High-Purity Water and pH (2023)

pH influences the rate of many chemical and enzymatic reactions. Therefore, buffered solutions are commonly utilized in the laboratory. These solutions are usually prepared withhigh-purity water in order to minimize the risk of contamination with water impurities. This paper not only describes the difficulties and alternatives to measuring the pH of high-purity water, but also the impact of buffer dilution on pH.

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pHof high-purity water

Table 1 - A quick reference guide of basic definitions and equations

High-Purity Water and pH (1)

The pH of water is defined as the negative logarithm of the hydrogen ion activity, which is often assimilated to the hydrogen ion concentration (Eq. [1], Table 1). While the pH of pure water is approximated to be 7.0 at 25 °C, the theoretical value is 6.998. Indeed, the dissociation of water and the ionic product for water (Eqs. [2] and [3], Table 1)1 indicate that 10–6.998 mol/L of H3O+ are present in pure water. However, one cannot measure the pH of high-purity water simply by dipping the electrodes of a pH meter into a beaker full of water. This measurement is challenging due to the quasi-absence of ions that would enable electron transport between the measuring and reference sides of the pH electrode. It often results in erratic and meaningless pH readings.

High-Purity Water and pH (2)

(Video) Solving for the pH of pure water at different temperatures

Figure 1 - Theoretical resistivity values of water following the addition of hydrochloric acid (HCl) or sodium hydroxide (NaOH). The resistivity of ultrapure water is 18.18 MΩ.cm and the pH is 6.998.

Adding the slightest amount of acid or base to pure water will change its pH significantly (Figure 1). Pure water readily absorbs carbon dioxide (CO2) when exposed to the atmosphere, which forms carbonic acid (Eq. [4], Table 1). Carbonic acid dissociates into bicarbonate that is in equilibrium with carbonate. Dissolution of CO2 in water ultimately leads to a pH of approximately 5.8. It is this pH value that is eventually obtained if one measures the pH ofultrapure water without working under controlled conditions.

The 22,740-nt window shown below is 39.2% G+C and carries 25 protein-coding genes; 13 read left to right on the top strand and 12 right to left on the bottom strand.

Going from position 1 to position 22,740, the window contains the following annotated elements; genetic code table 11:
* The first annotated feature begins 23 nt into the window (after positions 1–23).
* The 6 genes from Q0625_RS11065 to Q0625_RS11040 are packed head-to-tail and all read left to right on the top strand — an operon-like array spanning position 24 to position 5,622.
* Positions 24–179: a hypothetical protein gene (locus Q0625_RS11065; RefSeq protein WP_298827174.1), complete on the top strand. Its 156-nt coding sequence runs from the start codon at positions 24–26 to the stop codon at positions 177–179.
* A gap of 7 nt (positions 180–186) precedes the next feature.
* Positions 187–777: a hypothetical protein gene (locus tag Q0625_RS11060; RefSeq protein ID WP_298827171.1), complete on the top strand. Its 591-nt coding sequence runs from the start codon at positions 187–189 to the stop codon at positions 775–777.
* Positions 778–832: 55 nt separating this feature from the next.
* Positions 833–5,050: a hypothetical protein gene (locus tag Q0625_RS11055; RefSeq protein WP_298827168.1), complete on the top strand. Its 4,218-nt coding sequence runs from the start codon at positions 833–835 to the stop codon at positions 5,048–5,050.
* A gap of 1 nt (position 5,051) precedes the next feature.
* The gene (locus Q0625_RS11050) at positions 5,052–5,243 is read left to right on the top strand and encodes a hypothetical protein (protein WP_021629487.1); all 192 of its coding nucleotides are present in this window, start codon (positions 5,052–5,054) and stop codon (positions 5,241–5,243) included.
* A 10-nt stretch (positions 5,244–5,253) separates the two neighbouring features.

The issues linked to the pH measurement of ultrapure water are addressed in various references. The United States Pharmacopeia (USP) recommends the addition of potassium chloride (KCl) to alleviate the problem.2 A more precise and complex experimental setup and method for the pH measurement of pure water are described in an American Society for Testing and Materials (ASTM) Standard Test Method.3 It includes the use of a flow-through sample chamber and the addition of KCl via a reference electrode with positive electrolyte leakage. Other standards, such as the International Organization for Standardization (ISO) 3696 standard, simply do not require the pH measurement of pure or ultrapure water. They rely on other physicochemical parameters to characterize water quality, such as conductivity.

Conductivityof high-purity water

A conductivity measurement may be used as an alternative to the pH measurement of high-purity water. Conductivity measures the flow of electrons through a fluid, which is proportional to the concentration of ions, their charge, and mobility (Eq. [5], Table 1). The relationship between resistivity (the reciprocal of conductivity) and the pH of water is illustrated in Figure 1. When only pure water is present, a conductivity value of 0.055 S.cm–1 at 25 °C is measured. This results from the water dissociation into hydroxide and hydroxonium ions. Therefore, at 25 °C, a conductivity of 0.055 S.cm–1, or a resistivity of 18.18 MΩ.cm, implies that the water is ultrapure and that the pH is inherently 6.998.

Diluting buffer solutions

The pH of a buffer solution composed of a weak acid and its conjugate base is related to the dissociation constant (pKa) of the acid/base pair, as shown in Eq. [6], Table 1. By definition, buffers are resistant to large changes in pH. However, in the laboratory setting it becomes evident that diluting a buffer with pure water impacts the pH of the solution. Several parameters might explain these pH variations.